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That's how we want them to feel.

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I think a shop like this would work anywhere.

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We're looking into creating a franchise.

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You've also got to know where you're taking the business.

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You can't stand still.

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We started in a much smaller shop than the one we have now.

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Every year, we think, what can we do this year to make it better?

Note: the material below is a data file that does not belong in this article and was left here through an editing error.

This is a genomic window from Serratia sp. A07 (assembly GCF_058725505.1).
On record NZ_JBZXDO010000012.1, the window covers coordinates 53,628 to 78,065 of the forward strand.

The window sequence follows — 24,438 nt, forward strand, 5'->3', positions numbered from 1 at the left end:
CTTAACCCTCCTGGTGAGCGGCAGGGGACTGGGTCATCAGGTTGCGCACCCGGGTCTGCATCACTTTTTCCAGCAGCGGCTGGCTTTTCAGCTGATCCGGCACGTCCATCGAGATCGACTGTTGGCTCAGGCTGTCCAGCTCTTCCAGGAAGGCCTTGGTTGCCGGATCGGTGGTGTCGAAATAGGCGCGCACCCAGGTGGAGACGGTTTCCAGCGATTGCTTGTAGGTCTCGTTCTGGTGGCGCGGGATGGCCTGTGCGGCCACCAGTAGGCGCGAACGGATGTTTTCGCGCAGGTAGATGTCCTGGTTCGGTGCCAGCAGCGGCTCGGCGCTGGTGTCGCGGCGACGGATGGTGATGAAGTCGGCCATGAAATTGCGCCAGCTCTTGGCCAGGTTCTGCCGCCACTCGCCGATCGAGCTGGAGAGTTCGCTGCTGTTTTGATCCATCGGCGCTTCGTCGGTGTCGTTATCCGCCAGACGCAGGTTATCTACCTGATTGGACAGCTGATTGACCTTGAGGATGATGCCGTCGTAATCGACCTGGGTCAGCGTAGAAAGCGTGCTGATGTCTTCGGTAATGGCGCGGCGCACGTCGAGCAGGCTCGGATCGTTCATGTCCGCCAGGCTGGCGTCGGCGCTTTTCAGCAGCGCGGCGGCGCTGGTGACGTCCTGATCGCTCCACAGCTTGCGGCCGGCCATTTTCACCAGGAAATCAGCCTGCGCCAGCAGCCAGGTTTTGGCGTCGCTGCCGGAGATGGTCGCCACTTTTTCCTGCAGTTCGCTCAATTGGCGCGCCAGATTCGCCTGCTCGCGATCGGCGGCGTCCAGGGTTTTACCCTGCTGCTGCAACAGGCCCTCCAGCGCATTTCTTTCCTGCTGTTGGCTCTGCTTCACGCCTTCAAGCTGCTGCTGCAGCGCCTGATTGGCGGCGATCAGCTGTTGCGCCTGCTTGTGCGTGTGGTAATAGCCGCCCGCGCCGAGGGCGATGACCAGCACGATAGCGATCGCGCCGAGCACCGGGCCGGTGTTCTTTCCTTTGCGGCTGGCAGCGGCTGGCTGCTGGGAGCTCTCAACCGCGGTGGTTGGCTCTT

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But you have to have a go. I want to be like Willy Wonka!

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A stone's throw away from the sweet shop is Arwel Owen's wine shop.

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He was a fitness centre manager before venturing into business.

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He says his shop's location is part of his success.

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I've come in from high street now into the Gwinology shop in Mold.

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The owner is Arwel Owen. How is business at the moment?

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It's not too bad. I've seen worse times.

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Things are going in the right direction, so we're OK.

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How so?

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As a town, it all helps, what we have in the area.